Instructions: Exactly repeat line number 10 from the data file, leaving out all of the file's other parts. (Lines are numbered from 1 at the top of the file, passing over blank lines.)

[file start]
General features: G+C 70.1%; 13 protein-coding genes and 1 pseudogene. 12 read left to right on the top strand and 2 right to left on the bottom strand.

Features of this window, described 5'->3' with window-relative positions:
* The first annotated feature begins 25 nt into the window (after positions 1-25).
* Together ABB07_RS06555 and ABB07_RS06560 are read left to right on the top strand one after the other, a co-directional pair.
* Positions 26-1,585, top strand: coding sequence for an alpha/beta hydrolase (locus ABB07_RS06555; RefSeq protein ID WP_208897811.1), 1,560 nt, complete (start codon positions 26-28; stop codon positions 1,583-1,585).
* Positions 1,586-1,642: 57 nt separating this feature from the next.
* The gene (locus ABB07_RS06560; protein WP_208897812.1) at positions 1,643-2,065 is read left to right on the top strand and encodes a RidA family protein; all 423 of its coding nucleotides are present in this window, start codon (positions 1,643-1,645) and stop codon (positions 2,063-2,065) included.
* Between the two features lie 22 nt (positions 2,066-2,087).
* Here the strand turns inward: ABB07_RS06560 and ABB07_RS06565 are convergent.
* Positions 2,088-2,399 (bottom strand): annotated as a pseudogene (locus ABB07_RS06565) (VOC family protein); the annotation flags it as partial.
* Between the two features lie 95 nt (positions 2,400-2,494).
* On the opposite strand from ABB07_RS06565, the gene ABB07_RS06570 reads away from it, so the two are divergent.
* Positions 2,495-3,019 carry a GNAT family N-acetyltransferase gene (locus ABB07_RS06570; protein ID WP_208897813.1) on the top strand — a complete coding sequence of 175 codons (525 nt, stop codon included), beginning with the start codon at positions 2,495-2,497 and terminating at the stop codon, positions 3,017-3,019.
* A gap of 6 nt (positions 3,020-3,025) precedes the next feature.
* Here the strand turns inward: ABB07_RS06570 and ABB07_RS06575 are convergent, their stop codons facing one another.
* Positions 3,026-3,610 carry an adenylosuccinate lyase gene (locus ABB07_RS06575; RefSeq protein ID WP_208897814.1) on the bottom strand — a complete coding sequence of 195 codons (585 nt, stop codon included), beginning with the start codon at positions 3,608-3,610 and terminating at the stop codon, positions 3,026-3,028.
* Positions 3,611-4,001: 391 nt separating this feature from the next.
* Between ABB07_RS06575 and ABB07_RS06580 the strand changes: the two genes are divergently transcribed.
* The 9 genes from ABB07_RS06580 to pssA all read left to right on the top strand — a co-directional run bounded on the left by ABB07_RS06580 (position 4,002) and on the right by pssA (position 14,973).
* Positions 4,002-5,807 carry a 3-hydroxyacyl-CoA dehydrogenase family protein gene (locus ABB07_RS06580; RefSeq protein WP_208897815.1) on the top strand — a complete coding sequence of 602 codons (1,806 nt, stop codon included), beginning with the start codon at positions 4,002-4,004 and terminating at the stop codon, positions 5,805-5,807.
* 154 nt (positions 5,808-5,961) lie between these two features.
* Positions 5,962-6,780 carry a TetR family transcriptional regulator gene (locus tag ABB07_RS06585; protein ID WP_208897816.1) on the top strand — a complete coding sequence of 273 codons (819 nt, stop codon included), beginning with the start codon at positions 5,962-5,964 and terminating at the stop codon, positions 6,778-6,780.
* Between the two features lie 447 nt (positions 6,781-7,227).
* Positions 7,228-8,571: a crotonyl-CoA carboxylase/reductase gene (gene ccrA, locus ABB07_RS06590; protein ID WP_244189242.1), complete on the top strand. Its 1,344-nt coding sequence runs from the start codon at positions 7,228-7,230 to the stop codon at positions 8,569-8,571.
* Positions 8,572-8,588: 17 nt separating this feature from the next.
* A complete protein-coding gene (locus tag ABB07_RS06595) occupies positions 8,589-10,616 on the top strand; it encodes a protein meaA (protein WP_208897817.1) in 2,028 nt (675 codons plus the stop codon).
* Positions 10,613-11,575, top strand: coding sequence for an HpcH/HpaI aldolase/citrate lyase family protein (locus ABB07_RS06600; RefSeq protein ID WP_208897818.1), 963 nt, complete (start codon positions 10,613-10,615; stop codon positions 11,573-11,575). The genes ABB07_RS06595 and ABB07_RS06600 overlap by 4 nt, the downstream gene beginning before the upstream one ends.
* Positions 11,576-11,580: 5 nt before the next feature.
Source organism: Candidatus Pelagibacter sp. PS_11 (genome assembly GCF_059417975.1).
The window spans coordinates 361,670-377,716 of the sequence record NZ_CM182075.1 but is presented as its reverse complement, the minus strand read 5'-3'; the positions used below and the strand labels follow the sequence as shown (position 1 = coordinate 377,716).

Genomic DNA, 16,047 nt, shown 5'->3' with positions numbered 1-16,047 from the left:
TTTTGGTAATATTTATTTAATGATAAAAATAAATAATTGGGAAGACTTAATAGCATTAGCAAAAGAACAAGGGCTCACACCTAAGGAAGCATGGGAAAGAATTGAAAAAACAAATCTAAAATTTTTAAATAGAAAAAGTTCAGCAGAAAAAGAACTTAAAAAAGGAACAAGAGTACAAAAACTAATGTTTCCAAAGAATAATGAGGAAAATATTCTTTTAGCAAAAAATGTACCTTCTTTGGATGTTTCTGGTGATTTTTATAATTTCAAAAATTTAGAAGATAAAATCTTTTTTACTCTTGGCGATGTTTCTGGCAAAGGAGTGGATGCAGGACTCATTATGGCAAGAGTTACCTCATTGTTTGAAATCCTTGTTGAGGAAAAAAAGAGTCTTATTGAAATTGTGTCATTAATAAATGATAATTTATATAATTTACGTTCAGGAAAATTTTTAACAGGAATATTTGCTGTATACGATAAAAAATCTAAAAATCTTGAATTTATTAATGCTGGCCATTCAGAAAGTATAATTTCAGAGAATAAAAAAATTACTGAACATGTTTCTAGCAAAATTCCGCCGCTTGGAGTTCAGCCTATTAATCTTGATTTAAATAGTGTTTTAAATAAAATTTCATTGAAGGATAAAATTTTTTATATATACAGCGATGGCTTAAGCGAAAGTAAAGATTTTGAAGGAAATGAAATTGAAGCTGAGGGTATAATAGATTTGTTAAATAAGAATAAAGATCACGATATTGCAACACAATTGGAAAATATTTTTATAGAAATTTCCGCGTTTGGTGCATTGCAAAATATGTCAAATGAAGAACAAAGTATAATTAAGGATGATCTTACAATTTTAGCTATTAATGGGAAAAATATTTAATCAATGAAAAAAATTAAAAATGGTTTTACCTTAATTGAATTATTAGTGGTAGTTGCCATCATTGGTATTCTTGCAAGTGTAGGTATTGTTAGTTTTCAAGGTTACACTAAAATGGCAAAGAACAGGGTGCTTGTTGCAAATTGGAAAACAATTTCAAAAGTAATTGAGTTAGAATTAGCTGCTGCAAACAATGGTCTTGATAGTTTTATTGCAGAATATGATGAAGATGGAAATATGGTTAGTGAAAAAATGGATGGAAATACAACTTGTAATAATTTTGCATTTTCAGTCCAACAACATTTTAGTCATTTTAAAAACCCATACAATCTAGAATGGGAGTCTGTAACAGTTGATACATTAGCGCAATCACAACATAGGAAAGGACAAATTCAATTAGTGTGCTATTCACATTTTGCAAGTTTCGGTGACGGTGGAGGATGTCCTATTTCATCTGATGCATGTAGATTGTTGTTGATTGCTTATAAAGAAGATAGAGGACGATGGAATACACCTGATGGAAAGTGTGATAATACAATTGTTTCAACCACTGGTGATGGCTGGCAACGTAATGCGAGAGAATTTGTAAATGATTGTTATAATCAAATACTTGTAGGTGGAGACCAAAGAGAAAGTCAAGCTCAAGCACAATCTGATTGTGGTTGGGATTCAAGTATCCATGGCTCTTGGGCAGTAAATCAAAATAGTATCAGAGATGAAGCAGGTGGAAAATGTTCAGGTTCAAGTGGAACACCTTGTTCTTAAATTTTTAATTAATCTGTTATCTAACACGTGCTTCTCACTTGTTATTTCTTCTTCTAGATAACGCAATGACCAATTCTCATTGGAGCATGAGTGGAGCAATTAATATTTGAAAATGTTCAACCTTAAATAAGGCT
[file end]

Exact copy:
* Positions 2,088-2,399 (bottom strand): annotated as a pseudogene (locus ABB07_RS06565) (VOC family protein); the annotation flags it as partial.